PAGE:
Means between Extremes: Ignorant Action vs. Pure Contemplation

Jun 12, 2014 by

Aristotle advocated the belief that many right actions are a means between extremes.  Here I take a set of extremes and analyze why it is that they are an extreme and what the flaws with the action are.  I then analyze the means between the extremes.  I will try to show where the middle ground between the two generally is.  Today, I will be looking at:

Ignorant Action vs. Pure Contemplation

Ignorant action is action without thought.

Ignorant action is action without thought.

Ignorant Action

Ignorant Action is acting without knowledge or thought.  Ignorant Actions is like what happens when you get behind the wheel of a car when you have been drinking a bit too much.  You start to drive because you know you need to do something, but you aren’t really in the right state of mind to act.  In the end you end up harming yourself and others.  Ignorant action is the mental process of believing that you need to do something without actually thinking about what you need to do or if you should do anything at all.  Ignorant Action is the doing something without actually thinking about whether or not it Should be done.  Congress is a great example of this extreme.

Pure Contemplation

Pure Contemplation is thinking about what needs to be done without actually doing anything.  Pure Contemplation is like what happens when you are sitting at home and thinking about what you need to do.  I need to change the oil, mow the lawn, repair the sprinkler, visit my mom, and all of those small tasks you think about but never get to.  It is what happens when you procrastinate.  You know that you need to get that project done.  You know exactly what you need to research, how the project is going to look, everything about the thinking process is complete, yet you put it off.  Pure contemplation is an excess of thought without any action.  It is knowing that you Should without actually doing it.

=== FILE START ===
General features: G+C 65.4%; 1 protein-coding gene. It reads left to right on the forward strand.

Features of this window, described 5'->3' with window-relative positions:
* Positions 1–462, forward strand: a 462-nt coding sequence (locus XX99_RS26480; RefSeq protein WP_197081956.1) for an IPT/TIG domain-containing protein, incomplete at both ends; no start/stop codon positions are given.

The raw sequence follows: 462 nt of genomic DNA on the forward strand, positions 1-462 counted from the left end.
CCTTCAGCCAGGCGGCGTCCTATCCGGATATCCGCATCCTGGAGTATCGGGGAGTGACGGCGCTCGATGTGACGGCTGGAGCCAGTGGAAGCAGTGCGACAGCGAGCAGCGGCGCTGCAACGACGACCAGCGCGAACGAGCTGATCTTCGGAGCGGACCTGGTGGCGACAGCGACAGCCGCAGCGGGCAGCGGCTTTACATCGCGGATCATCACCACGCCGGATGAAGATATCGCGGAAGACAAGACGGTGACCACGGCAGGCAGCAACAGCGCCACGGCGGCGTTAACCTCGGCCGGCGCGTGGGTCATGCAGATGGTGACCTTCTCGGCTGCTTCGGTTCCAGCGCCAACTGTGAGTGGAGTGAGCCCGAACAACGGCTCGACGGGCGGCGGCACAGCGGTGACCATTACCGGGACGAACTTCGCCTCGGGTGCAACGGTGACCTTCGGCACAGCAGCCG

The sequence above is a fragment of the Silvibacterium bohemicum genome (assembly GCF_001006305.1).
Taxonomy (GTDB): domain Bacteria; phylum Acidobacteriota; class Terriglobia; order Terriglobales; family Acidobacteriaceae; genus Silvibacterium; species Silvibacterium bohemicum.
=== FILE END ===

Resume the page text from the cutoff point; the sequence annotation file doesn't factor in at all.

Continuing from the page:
Reason is well-thought action.

Reason is well-thought action.

Reason

Reason is well-thought action.  Reason is like what happens when you are going out for drinks with friends and you designate a driver ahead of time.  Reason is like when you find a get directions to where you are going before you start driving there.  Reason is like the signing of the Deceleration of Independence.  It is the thinking and knowledge that we possess certain inalienable rights, and that the violation of these rights requires us to throw off such tyrannical government, and then following through with this train of thought by actually declaring independence.  Reason is a middle ground that isn’t always the same.  If you put the amount of thought into what form of government you should adopt for a new country as you did into what you will have for lunch, that would be ignorant action.  On the other hand, if you put as much thought into what to eat for lunch as you did into what form of government you should adopt for a new country, that would be Pure Contemplation.  The amount of thought is dependent on the scenario itself.  An aspect of reasoning is determining where that middle ground is.

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